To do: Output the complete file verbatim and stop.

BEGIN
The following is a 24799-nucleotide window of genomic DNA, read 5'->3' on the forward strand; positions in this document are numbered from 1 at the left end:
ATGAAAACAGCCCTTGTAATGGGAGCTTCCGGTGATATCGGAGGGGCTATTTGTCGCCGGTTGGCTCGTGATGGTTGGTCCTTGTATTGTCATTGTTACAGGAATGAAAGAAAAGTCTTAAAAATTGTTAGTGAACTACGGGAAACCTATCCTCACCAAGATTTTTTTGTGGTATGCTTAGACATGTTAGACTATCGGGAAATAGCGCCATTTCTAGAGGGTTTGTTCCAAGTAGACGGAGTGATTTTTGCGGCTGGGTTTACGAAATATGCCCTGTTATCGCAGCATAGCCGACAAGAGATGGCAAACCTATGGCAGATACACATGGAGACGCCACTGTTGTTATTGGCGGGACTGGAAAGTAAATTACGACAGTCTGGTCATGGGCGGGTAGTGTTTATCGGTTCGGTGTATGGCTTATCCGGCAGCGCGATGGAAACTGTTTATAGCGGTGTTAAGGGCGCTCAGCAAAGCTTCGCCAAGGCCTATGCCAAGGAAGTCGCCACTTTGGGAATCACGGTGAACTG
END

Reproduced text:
The following is a 24799-nucleotide window of genomic DNA, read 5'->3' on the forward strand; positions in this document are numbered from 1 at the left end:
ATGAAAACAGCCCTTGTAATGGGAGCTTCCGGTGATATCGGAGGGGCTATTTGTCGCCGGTTGGCTCGTGATGGTTGGTCCTTGTATTGTCATTGTTACAGGAATGAAAGAAAAGTCTTAAAAATTGTTAGTGAACTACGGGAAACCTATCCTCACCAAGATTTTTTTGTGGTATGCTTAGACATGTTAGACTATCGGGAAATAGCGCCATTTCTAGAGGGTTTGTTCCAAGTAGACGGAGTGATTTTTGCGGCTGGGTTTACGAAATATGCCCTGTTATCGCAGCATAGCCGACAAGAGATGGCAAACCTATGGCAGATACACATGGAGACGCCACTGTTGTTATTGGCGGGACTGGAAAGTAAATTACGACAGTCTGGTCATGGGCGGGTAGTGTTTATCGGTTCGGTGTATGGCTTATCCGGCAGCGCGATGGAAACTGTTTATAGCGGTGTTAAGGGCGCTCAGCAAAGCTTCGCCAAGGCCTATGCCAAGGAAGTCGCCACTTTGGGAATCACGGTGAACTG